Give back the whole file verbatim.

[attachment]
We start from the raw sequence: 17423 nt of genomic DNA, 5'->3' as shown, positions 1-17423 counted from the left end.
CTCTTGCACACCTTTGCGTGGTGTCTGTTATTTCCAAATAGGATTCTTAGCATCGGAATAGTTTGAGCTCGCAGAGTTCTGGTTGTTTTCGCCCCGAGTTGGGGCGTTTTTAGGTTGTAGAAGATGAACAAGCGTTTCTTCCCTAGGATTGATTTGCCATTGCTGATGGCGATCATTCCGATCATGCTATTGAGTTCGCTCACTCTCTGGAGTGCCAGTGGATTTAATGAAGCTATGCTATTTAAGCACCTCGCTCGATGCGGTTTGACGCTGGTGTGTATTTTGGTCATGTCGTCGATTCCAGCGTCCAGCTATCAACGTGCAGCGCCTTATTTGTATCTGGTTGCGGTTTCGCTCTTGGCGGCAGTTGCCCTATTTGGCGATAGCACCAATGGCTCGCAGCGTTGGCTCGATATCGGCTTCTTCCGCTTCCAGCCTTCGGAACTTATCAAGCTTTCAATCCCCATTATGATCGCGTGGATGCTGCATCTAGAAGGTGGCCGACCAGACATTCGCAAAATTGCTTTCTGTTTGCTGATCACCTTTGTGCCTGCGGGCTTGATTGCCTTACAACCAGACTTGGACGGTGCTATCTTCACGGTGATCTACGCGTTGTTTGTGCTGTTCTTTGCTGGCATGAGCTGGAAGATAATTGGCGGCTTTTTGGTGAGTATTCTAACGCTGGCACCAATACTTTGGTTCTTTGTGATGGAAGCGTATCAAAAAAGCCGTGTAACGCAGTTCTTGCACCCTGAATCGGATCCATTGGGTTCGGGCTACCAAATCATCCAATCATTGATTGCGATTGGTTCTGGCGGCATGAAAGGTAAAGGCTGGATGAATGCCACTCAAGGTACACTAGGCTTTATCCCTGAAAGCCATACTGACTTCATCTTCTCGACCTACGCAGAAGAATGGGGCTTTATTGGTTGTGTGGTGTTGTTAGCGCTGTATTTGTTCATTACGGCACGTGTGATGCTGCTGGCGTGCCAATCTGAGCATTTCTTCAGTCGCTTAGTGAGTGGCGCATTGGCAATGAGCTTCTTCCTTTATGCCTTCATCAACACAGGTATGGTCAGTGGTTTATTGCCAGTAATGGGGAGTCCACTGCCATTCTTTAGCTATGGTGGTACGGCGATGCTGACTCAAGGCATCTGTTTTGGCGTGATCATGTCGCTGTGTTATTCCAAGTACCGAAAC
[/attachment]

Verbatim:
We start from the raw sequence: 17423 nt of genomic DNA, 5'->3' as shown, positions 1-17423 counted from the left end.
CTCTTGCACACCTTTGCGTGGTGTCTGTTATTTCCAAATAGGATTCTTAGCATCGGAATAGTTTGAGCTCGCAGAGTTCTGGTTGTTTTCGCCCCGAGTTGGGGCGTTTTTAGGTTGTAGAAGATGAACAAGCGTTTCTTCCCTAGGATTGATTTGCCATTGCTGATGGCGATCATTCCGATCATGCTATTGAGTTCGCTCACTCTCTGGAGTGCCAGTGGATTTAATGAAGCTATGCTATTTAAGCACCTCGCTCGATGCGGTTTGACGCTGGTGTGTATTTTGGTCATGTCGTCGATTCCAGCGTCCAGCTATCAACGTGCAGCGCCTTATTTGTATCTGGTTGCGGTTTCGCTCTTGGCGGCAGTTGCCCTATTTGGCGATAGCACCAATGGCTCGCAGCGTTGGCTCGATATCGGCTTCTTCCGCTTCCAGCCTTCGGAACTTATCAAGCTTTCAATCCCCATTATGATCGCGTGGATGCTGCATCTAGAAGGTGGCCGACCAGACATTCGCAAAATTGCTTTCTGTTTGCTGATCACCTTTGTGCCTGCGGGCTTGATTGCCTTACAACCAGACTTGGACGGTGCTATCTTCACGGTGATCTACGCGTTGTTTGTGCTGTTCTTTGCTGGCATGAGCTGGAAGATAATTGGCGGCTTTTTGGTGAGTATTCTAACGCTGGCACCAATACTTTGGTTCTTTGTGATGGAAGCGTATCAAAAAAGCCGTGTAACGCAGTTCTTGCACCCTGAATCGGATCCATTGGGTTCGGGCTACCAAATCATCCAATCATTGATTGCGATTGGTTCTGGCGGCATGAAAGGTAAAGGCTGGATGAATGCCACTCAAGGTACACTAGGCTTTATCCCTGAAAGCCATACTGACTTCATCTTCTCGACCTACGCAGAAGAATGGGGCTTTATTGGTTGTGTGGTGTTGTTAGCGCTGTATTTGTTCATTACGGCACGTGTGATGCTGCTGGCGTGCCAATCTGAGCATTTCTTCAGTCGCTTAGTGAGTGGCGCATTGGCAATGAGCTTCTTCCTTTATGCCTTCATCAACACAGGTATGGTCAGTGGTTTATTGCCAGTAATGGGGAGTCCACTGCCATTCTTTAGCTATGGTGGTACGGCGATGCTGACTCAAGGCATCTGTTTTGGCGTGATCATGTCGCTGTGTTATTCCAAGTACCGAAAC